Forget the winter of our discontent -- Netflix (Nasdaq: NFLX) has suffered through a springtime of dissed content.

Hollywood's gatekeepers have increasingly barred their doors to the video rental giant's digital catalog. CBS' (NYSE: CBS) Showtime will soon pull its shows from the site. Liberty Starz (Nasdaq: LSTZA) -- one of Netflix's earliest content providers -- is reportedly introducing a 90-day delay on new Starz content, even as it gears up to negotiate an important deal extension.

Thankfully, title departures and window installations aren't the only news regarding the company's streaming offerings. Reports indicate that Netflix is now in talks with Miramax for a five-year deal that would bring the studio's critically acclaimed portfolio of more than 700 movies to Netflix-loving couch potatoes.

Those movies won't come cheap. The Wall Street Journal initially valued the deal at $50 million, but Bloomberg later upped the ante to more than $100 million. If Netflix paid the same per-movie sum of roughly $150,000 for five years of streaming on each of the more than 20,000 digital titles it now offers, its total tab would quickly swell to a whopping $3 billion.

However, this is Miramax, home of modern classics such as Pulp Fiction, Good Will Hunting, and Shakespeare in Love -- big draws that will help Netflix attract and retain digital subscribers.

Director's cut
The battle lines for entertainment's digital future have begun to clarify themselves. Movie studios see Netflix as an incremental revenue stream, while premium cable channels regard the service as a growing competitor.

Disney (NYSE: DIS) sold Miramax for $663 million just three months ago. A five-year streaming deal for $100 million makes this a sweet return for the group of private investors who gobbled up Miramax. This is, after all, just one deal.

Will Netflix buy exclusive streaming rights? Rumors surfaced in November that Google (Nasdaq: GOOG) wanted a deal deal with Miramax to give YouTube some theatrical streaming muscle, but nothing materialized.'s (Nasdaq: AMZN) recent move to include video streaming as a perk for Prime members might also be a big draw for Miramax and its library. And if Coinstar (Nasdaq: CSTR) Redbox ever comes through with its own promise of a digital strategy, having Miramax's Chicago, The English Patient, and the Scream series in its arsenal surely won't hurt.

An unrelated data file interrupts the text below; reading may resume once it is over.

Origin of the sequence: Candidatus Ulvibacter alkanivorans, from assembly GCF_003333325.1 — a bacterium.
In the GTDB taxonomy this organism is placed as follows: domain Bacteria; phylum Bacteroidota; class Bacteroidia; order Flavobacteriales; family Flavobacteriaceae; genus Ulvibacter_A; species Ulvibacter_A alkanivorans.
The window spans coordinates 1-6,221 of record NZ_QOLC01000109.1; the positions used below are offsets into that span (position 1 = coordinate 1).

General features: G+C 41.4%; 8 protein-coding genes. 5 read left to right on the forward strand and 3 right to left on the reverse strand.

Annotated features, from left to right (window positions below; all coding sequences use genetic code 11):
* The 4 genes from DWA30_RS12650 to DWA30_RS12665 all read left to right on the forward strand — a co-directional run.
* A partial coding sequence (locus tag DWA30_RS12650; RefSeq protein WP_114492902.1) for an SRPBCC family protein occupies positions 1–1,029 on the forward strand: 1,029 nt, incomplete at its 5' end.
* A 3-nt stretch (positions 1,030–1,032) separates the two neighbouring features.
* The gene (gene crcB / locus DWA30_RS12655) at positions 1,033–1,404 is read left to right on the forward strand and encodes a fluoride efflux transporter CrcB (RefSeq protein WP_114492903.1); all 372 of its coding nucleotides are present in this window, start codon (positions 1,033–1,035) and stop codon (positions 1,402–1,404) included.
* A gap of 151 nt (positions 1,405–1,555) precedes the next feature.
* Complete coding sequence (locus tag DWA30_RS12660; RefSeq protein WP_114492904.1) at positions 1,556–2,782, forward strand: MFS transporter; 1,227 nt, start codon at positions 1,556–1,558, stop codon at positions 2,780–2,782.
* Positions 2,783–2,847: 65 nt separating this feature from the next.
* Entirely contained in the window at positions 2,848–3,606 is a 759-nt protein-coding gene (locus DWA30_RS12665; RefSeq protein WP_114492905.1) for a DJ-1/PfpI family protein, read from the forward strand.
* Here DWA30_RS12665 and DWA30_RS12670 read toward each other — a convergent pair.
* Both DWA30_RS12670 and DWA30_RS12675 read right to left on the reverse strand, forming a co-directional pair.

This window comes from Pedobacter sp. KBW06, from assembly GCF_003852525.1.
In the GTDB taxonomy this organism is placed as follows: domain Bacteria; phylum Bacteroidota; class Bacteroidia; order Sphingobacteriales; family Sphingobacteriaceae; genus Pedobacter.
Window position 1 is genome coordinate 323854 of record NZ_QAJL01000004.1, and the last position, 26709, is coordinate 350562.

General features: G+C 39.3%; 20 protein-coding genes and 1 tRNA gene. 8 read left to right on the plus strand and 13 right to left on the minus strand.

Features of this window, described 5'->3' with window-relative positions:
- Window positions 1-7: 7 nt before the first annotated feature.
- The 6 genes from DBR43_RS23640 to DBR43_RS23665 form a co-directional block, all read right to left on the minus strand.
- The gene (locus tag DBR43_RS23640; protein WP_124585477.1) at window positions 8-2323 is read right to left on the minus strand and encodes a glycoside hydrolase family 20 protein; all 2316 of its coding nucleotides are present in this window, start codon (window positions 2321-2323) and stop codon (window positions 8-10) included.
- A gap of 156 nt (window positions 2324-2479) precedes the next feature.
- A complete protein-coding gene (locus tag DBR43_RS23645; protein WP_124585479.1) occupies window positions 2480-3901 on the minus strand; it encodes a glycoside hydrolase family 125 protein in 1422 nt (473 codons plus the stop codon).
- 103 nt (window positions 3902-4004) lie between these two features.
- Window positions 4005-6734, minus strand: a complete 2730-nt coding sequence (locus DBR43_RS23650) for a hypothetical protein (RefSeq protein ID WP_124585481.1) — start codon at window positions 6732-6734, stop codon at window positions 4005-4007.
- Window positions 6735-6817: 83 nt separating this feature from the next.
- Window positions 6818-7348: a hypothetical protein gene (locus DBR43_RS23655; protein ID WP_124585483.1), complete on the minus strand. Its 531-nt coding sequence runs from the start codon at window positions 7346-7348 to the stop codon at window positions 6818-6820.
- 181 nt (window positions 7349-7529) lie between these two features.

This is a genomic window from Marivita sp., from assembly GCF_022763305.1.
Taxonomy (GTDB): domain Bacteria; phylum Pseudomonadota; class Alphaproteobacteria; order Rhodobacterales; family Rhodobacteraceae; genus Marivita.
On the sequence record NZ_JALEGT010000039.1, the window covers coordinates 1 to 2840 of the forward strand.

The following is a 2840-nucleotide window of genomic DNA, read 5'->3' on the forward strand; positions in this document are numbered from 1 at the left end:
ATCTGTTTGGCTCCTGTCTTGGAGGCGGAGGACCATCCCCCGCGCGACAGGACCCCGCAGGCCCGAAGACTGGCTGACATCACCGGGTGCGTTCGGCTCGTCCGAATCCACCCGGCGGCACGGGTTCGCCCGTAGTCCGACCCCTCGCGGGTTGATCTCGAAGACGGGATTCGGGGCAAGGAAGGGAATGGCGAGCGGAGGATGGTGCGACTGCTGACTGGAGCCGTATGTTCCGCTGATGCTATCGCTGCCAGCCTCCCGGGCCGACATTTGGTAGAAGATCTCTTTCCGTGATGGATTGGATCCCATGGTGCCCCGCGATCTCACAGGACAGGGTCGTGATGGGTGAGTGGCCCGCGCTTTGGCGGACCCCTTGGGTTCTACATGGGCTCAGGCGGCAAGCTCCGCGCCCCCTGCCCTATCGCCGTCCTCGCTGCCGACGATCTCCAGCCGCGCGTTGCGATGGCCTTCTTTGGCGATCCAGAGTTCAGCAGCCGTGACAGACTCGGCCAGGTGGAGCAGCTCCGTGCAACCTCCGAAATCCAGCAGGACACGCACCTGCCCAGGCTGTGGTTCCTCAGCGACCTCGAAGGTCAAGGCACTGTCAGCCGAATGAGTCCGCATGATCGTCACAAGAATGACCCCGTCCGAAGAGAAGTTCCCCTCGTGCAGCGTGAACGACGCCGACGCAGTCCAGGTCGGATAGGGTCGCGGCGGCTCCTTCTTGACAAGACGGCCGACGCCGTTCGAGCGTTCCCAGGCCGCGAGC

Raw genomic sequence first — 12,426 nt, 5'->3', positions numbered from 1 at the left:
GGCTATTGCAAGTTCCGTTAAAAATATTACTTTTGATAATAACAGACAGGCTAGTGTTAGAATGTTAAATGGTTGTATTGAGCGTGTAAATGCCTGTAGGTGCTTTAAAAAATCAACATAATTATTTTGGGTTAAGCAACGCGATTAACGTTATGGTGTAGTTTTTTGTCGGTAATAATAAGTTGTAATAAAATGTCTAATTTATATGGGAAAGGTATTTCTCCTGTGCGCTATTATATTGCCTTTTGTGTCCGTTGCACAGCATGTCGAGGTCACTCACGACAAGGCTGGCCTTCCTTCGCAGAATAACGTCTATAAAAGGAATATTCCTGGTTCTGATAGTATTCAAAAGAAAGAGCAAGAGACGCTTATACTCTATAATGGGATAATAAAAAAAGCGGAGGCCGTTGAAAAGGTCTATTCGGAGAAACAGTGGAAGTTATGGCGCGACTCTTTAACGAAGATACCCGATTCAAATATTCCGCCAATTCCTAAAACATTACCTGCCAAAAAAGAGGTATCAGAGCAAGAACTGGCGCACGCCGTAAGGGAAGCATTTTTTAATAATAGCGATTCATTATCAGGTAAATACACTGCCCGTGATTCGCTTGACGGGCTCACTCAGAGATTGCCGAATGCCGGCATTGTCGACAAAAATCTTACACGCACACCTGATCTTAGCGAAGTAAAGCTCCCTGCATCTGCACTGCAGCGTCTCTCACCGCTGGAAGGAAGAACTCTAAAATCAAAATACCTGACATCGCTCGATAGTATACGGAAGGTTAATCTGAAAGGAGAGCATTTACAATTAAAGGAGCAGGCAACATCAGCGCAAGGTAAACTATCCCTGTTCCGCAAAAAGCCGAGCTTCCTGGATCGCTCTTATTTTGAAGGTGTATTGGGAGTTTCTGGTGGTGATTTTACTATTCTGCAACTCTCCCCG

However, it's unlikely that another player -- or potential player -- could approach Miramax with $20 million a year. That's why studios need Netflix and its deep pockets.

Big numbers don't frighten Netflix. It still reaps serious savings when pitting cheap bandwidth costs against the round-trip fulfillment costs of shipping physical discs. More titles available for streaming also means that Netflix doesn't have to manage and maintain quite so large an inventory of those titles on DVD, though that Netflix benefit works against the studios.

Studios do need to consider the impact that streaming availability has on their ability to move their movies and television shows elsewhere. Turner Broadcasting bowed out of the bidding battle for Modern Family recently, arguing that the show is overexposed in cyberspace through Hulu and Disney's

In short, there are a lot of positive and negative adjustments in the decision to stream, but studios are likely to pay a bigger price by ignoring Netflix than they would be cashing in and playing along.

Channel surfing
Premium cable channels with movie rights and proprietary shows see Netflix from a different perspective.

An HD antenna for local channels and a Netflix subscription combine for a home theater solution that's dramatically cheaper than conventional cable and satellite television plans. If TV buffs continue to back out of costly traditional plans, they can't access Showtime or Starz. Those high-end offerings seem equally doomed if a cable subscriber sees Netflix as a cheaper alternative to any single premium movie channel.

It's not a coincidence that all of these developments have followed Netflix's purchase of original release rights for David Fincher's House of Cards series. Netflix is acting more like a premium cable channel, even as cable channels become more like Netflix through services such as HBOGo and Showtime Anytime.

Denying content to Netflix is all about survival instincts. It doesn't matter that the cable networks are leaving money on the table, or that Netflix can still eventually offer all of those movies and most of those shows through optical discs. The premium channels are defending their shrinking moats. Unfortunately, they're fighting with rudimentary weapons.

Do you think Netflix will have a smaller or larger digital library in five years? Share your thoughts in the comment box below.

Google is a Motley Fool Inside Value pick and a Motley Fool Rule Breakers choice., Walt Disney, and Netflix are Motley Fool Stock Advisor selections. The Fool owns shares of Google. Try any of our Foolish newsletter services free for 30 days. We Fools may not all hold the same opinions, but we all believe that considering a diverse range of insights makes us better investors.

Longtime Fool contributor Rick Munarriz has been a Netflix shareholder -- and subscriber -- since 2002. He's owned Disney even longer. Rick is also part of the Rule Breakers newsletter research team, seeking out tomorrow's ultimate growth stocks a day early. The Fool has a disclosure policy.